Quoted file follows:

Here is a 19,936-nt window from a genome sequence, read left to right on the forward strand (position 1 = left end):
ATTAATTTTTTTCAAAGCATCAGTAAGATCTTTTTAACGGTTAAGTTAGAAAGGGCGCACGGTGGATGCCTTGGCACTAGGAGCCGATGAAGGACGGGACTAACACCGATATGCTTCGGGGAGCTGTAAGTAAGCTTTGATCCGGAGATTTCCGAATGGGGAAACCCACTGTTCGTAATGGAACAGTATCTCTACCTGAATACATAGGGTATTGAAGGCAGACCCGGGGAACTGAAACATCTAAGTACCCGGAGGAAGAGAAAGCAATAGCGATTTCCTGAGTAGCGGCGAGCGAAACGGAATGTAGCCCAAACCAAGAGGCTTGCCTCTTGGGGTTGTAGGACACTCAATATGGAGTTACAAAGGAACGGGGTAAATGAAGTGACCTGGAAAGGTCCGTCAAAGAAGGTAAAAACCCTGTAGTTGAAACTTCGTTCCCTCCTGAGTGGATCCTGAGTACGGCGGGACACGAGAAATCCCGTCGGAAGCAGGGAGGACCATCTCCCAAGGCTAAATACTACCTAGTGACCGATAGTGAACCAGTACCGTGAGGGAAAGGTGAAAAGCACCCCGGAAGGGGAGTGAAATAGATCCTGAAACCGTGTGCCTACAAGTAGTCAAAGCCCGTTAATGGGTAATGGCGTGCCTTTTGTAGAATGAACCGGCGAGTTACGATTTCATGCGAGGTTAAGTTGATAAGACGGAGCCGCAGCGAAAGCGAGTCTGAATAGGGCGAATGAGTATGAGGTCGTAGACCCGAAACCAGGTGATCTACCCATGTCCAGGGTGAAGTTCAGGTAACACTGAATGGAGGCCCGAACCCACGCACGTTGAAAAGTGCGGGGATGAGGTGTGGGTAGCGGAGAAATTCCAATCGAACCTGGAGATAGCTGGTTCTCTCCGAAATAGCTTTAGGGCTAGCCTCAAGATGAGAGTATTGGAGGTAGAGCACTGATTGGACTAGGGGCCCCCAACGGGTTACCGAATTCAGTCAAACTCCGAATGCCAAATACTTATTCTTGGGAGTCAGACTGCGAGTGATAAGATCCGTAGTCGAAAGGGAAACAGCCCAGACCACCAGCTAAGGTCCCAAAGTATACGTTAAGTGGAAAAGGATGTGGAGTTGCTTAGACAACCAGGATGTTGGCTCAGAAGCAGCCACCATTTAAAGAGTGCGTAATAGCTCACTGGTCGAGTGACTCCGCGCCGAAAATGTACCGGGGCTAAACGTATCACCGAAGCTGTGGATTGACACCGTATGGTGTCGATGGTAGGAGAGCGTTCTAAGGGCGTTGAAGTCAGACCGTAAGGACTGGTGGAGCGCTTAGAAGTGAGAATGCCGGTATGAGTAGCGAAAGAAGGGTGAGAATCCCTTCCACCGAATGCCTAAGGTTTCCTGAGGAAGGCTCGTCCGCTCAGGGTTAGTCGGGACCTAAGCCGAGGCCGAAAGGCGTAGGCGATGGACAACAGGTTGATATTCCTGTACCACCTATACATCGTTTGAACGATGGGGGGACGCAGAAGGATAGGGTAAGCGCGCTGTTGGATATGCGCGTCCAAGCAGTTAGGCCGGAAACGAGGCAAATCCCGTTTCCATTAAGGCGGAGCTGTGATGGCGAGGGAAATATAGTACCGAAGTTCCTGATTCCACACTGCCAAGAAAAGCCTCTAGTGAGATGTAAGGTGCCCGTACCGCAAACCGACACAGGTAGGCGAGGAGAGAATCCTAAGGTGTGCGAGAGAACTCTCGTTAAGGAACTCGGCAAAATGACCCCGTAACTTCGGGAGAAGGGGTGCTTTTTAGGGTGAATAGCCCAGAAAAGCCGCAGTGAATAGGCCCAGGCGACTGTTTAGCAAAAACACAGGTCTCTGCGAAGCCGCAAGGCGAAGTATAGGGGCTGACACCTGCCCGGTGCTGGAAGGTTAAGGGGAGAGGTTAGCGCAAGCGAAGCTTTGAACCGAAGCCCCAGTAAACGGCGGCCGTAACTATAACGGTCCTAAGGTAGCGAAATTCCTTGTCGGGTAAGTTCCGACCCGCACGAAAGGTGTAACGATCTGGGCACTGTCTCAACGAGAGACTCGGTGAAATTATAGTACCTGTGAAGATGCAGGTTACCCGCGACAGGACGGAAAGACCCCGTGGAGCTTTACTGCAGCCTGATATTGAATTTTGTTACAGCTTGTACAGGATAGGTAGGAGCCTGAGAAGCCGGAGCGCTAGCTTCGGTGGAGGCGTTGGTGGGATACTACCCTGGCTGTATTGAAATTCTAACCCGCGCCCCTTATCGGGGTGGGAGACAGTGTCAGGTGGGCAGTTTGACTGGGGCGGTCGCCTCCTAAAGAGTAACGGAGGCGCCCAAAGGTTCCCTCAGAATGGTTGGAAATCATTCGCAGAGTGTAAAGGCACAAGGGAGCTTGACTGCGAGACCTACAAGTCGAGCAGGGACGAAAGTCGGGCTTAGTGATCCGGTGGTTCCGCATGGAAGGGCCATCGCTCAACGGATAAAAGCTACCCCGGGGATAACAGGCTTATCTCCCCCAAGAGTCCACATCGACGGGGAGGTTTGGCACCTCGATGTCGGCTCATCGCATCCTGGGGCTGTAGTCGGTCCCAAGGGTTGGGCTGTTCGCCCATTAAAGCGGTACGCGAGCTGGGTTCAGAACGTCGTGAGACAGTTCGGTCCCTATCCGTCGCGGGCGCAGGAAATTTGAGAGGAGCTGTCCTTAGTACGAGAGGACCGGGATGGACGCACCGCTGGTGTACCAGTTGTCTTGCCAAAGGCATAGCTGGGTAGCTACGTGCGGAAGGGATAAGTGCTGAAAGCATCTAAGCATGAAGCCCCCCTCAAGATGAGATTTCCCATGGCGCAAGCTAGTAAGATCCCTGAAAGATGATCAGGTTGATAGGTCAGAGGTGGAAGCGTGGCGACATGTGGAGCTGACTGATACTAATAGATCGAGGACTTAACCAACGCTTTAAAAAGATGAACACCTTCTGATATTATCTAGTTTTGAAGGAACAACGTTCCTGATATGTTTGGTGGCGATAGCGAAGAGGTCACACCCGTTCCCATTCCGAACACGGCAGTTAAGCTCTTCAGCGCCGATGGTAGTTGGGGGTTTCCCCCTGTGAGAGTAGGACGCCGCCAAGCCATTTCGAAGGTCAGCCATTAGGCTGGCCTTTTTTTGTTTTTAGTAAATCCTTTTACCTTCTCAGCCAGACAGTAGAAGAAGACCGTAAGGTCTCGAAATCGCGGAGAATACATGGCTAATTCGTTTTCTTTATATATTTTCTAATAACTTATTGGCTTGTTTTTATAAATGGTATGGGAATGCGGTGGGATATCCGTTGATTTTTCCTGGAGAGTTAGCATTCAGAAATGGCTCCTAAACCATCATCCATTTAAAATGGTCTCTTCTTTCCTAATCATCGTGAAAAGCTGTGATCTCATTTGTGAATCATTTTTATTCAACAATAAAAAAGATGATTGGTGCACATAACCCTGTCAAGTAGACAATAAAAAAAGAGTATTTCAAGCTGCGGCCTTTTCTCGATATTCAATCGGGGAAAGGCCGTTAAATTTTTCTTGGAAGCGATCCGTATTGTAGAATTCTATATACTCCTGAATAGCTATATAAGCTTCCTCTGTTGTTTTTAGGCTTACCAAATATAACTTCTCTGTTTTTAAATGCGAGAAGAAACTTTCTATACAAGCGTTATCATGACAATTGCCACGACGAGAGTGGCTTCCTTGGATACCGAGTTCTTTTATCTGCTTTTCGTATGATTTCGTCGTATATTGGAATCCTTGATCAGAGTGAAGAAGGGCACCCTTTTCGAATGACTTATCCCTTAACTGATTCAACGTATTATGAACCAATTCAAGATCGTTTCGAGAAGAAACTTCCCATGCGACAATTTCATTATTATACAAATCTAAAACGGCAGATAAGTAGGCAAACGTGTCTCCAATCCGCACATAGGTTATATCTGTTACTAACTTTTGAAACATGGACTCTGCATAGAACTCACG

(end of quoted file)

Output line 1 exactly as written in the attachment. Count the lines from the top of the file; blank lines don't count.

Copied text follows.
Here is a 19,936-nt window from a genome sequence, read left to right on the forward strand (position 1 = left end):